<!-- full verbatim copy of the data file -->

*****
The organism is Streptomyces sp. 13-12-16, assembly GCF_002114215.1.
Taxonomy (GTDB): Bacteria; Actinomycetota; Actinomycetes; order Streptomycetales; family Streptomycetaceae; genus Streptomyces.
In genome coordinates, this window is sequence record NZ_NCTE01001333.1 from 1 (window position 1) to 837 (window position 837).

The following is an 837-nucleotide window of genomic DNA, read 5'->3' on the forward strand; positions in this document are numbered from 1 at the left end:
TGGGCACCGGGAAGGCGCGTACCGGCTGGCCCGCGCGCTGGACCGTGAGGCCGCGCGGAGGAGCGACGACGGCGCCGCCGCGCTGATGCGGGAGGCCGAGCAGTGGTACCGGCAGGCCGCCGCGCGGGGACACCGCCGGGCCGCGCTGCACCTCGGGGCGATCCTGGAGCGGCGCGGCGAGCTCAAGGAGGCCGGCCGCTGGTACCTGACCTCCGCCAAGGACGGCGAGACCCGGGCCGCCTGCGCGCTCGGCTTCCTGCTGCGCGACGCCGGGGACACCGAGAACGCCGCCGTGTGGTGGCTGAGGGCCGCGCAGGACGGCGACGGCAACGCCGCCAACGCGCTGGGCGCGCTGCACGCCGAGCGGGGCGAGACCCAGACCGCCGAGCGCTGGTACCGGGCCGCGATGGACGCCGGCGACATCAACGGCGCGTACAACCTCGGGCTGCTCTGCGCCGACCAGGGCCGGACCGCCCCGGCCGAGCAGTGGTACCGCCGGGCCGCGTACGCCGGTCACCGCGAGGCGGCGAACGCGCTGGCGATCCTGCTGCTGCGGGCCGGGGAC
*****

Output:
The organism is Streptomyces sp. 13-12-16, assembly GCF_002114215.1.
Taxonomy (GTDB): Bacteria; Actinomycetota; Actinomycetes; order Streptomycetales; family Streptomycetaceae; genus Streptomyces.
In genome coordinates, this window is sequence record NZ_NCTE01001333.1 from 1 (window position 1) to 837 (window position 837).

The following is an 837-nucleotide window of genomic DNA, read 5'->3' on the forward strand; positions in this document are numbered from 1 at the left end:
TGGGCACCGGGAAGGCGCGTACCGGCTGGCCCGCGCGCTGGACCGTGAGGCCGCGCGGAGGAGCGACGACGGCGCCGCCGCGCTGATGCGGGAGGCCGAGCAGTGGTACCGGCAGGCCGCCGCGCGGGGACACCGCCGGGCCGCGCTGCACCTCGGGGCGATCCTGGAGCGGCGCGGCGAGCTCAAGGAGGCCGGCCGCTGGTACCTGACCTCCGCCAAGGACGGCGAGACCCGGGCCGCCTGCGCGCTCGGCTTCCTGCTGCGCGACGCCGGGGACACCGAGAACGCCGCCGTGTGGTGGCTGAGGGCCGCGCAGGACGGCGACGGCAACGCCGCCAACGCGCTGGGCGCGCTGCACGCCGAGCGGGGCGAGACCCAGACCGCCGAGCGCTGGTACCGGGCCGCGATGGACGCCGGCGACATCAACGGCGCGTACAACCTCGGGCTGCTCTGCGCCGACCAGGGCCGGACCGCCCCGGCCGAGCAGTGGTACCGCCGGGCCGCGTACGCCGGTCACCGCGAGGCGGCGAACGCGCTGGCGATCCTGCTGCTGCGGGCCGGGGAC